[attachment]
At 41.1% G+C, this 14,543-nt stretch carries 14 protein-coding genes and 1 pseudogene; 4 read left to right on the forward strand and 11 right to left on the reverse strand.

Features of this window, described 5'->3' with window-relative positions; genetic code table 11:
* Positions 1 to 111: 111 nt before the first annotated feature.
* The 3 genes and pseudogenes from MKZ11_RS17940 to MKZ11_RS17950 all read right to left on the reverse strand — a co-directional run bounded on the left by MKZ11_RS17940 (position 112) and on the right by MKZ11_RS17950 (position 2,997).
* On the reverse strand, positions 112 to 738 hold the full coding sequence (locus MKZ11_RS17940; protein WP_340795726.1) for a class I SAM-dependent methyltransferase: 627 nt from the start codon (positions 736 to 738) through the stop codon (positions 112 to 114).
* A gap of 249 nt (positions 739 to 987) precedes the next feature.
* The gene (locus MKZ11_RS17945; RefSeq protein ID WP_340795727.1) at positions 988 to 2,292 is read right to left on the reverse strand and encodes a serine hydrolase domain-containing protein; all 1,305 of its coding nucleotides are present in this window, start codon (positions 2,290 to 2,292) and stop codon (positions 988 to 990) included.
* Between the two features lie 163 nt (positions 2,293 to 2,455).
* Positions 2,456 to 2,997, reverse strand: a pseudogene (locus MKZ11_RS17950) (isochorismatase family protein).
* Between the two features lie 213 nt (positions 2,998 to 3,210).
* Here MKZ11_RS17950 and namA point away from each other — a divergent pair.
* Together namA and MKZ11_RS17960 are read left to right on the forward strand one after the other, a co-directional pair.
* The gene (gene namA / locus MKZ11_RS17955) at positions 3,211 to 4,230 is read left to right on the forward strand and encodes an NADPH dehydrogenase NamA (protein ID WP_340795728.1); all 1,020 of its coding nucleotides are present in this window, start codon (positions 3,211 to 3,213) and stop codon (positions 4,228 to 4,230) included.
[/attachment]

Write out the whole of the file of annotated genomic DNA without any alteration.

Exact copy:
At 41.1% G+C, this 14,543-nt stretch carries 14 protein-coding genes and 1 pseudogene; 4 read left to right on the forward strand and 11 right to left on the reverse strand.

Features of this window, described 5'->3' with window-relative positions; genetic code table 11:
* Positions 1 to 111: 111 nt before the first annotated feature.
* The 3 genes and pseudogenes from MKZ11_RS17940 to MKZ11_RS17950 all read right to left on the reverse strand — a co-directional run bounded on the left by MKZ11_RS17940 (position 112) and on the right by MKZ11_RS17950 (position 2,997).
* On the reverse strand, positions 112 to 738 hold the full coding sequence (locus MKZ11_RS17940; protein WP_340795726.1) for a class I SAM-dependent methyltransferase: 627 nt from the start codon (positions 736 to 738) through the stop codon (positions 112 to 114).
* A gap of 249 nt (positions 739 to 987) precedes the next feature.
* The gene (locus MKZ11_RS17945; RefSeq protein ID WP_340795727.1) at positions 988 to 2,292 is read right to left on the reverse strand and encodes a serine hydrolase domain-containing protein; all 1,305 of its coding nucleotides are present in this window, start codon (positions 2,290 to 2,292) and stop codon (positions 988 to 990) included.
* Between the two features lie 163 nt (positions 2,293 to 2,455).
* Positions 2,456 to 2,997, reverse strand: a pseudogene (locus MKZ11_RS17950) (isochorismatase family protein).
* Between the two features lie 213 nt (positions 2,998 to 3,210).
* Here MKZ11_RS17950 and namA point away from each other — a divergent pair.
* Together namA and MKZ11_RS17960 are read left to right on the forward strand one after the other, a co-directional pair.
* The gene (gene namA / locus MKZ11_RS17955) at positions 3,211 to 4,230 is read left to right on the forward strand and encodes an NADPH dehydrogenase NamA (protein ID WP_340795728.1); all 1,020 of its coding nucleotides are present in this window, start codon (positions 3,211 to 3,213) and stop codon (positions 4,228 to 4,230) included.